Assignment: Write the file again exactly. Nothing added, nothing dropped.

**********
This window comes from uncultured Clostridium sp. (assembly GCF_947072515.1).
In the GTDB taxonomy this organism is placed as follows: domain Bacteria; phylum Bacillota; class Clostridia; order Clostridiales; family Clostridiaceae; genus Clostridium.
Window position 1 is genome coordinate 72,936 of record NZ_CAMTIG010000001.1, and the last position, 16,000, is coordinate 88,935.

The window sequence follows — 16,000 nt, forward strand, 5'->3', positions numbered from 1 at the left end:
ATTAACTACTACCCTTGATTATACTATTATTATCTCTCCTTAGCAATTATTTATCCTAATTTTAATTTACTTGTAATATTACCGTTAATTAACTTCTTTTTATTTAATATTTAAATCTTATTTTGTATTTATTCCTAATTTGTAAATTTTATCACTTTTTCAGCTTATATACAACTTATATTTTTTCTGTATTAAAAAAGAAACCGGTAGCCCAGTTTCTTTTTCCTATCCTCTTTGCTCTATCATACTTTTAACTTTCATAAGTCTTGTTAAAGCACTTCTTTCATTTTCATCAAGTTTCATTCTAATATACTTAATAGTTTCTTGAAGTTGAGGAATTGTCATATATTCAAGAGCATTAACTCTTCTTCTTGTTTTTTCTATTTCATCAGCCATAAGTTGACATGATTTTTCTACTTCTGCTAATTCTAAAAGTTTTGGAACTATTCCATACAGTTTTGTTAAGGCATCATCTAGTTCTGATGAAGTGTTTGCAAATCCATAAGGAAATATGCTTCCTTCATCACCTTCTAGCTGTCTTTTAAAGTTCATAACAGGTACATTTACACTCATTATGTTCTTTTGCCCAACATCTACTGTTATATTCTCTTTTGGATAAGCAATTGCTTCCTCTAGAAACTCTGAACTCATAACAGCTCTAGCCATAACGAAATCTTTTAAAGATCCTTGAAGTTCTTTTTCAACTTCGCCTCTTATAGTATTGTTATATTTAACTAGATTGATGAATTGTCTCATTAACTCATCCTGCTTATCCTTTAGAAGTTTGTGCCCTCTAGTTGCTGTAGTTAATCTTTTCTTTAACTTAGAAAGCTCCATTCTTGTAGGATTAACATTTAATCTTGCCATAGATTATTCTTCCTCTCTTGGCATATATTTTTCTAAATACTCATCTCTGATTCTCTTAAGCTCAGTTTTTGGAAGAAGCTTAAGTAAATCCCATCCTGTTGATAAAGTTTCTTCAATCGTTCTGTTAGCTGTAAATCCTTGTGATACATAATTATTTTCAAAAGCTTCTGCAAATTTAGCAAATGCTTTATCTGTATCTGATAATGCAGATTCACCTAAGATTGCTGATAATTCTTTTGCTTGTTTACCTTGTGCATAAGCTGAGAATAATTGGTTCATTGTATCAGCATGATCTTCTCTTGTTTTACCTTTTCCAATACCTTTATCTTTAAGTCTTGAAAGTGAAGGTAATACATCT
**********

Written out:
This window comes from uncultured Clostridium sp. (assembly GCF_947072515.1).
In the GTDB taxonomy this organism is placed as follows: domain Bacteria; phylum Bacillota; class Clostridia; order Clostridiales; family Clostridiaceae; genus Clostridium.
Window position 1 is genome coordinate 72,936 of record NZ_CAMTIG010000001.1, and the last position, 16,000, is coordinate 88,935.

The window sequence follows — 16,000 nt, forward strand, 5'->3', positions numbered from 1 at the left end:
ATTAACTACTACCCTTGATTATACTATTATTATCTCTCCTTAGCAATTATTTATCCTAATTTTAATTTACTTGTAATATTACCGTTAATTAACTTCTTTTTATTTAATATTTAAATCTTATTTTGTATTTATTCCTAATTTGTAAATTTTATCACTTTTTCAGCTTATATACAACTTATATTTTTTCTGTATTAAAAAAGAAACCGGTAGCCCAGTTTCTTTTTCCTATCCTCTTTGCTCTATCATACTTTTAACTTTCATAAGTCTTGTTAAAGCACTTCTTTCATTTTCATCAAGTTTCATTCTAATATACTTAATAGTTTCTTGAAGTTGAGGAATTGTCATATATTCAAGAGCATTAACTCTTCTTCTTGTTTTTTCTATTTCATCAGCCATAAGTTGACATGATTTTTCTACTTCTGCTAATTCTAAAAGTTTTGGAACTATTCCATACAGTTTTGTTAAGGCATCATCTAGTTCTGATGAAGTGTTTGCAAATCCATAAGGAAATATGCTTCCTTCATCACCTTCTAGCTGTCTTTTAAAGTTCATAACAGGTACATTTACACTCATTATGTTCTTTTGCCCAACATCTACTGTTATATTCTCTTTTGGATAAGCAATTGCTTCCTCTAGAAACTCTGAACTCATAACAGCTCTAGCCATAACGAAATCTTTTAAAGATCCTTGAAGTTCTTTTTCAACTTCGCCTCTTATAGTATTGTTATATTTAACTAGATTGATGAATTGTCTCATTAACTCATCCTGCTTATCCTTTAGAAGTTTGTGCCCTCTAGTTGCTGTAGTTAATCTTTTCTTTAACTTAGAAAGCTCCATTCTTGTAGGATTAACATTTAATCTTGCCATAGATTATTCTTCCTCTCTTGGCATATATTTTTCTAAATACTCATCTCTGATTCTCTTAAGCTCAGTTTTTGGAAGAAGCTTAAGTAAATCCCATCCTGTTGATAAAGTTTCTTCAATCGTTCTGTTAGCTGTAAATCCTTGTGATACATAATTATTTTCAAAAGCTTCTGCAAATTTAGCAAATGCTTTATCTGTATCTGATAATGCAGATTCACCTAAGATTGCTGATAATTCTTTTGCTTGTTTACCTTGTGCATAAGCTGAGAATAATTGGTTCATTGTATCAGCATGATCTTCTCTTGTTTTACCTTTTCCAATACCTTTATCTTTAAGTCTTGAAAGTGAAGGTAATACATCT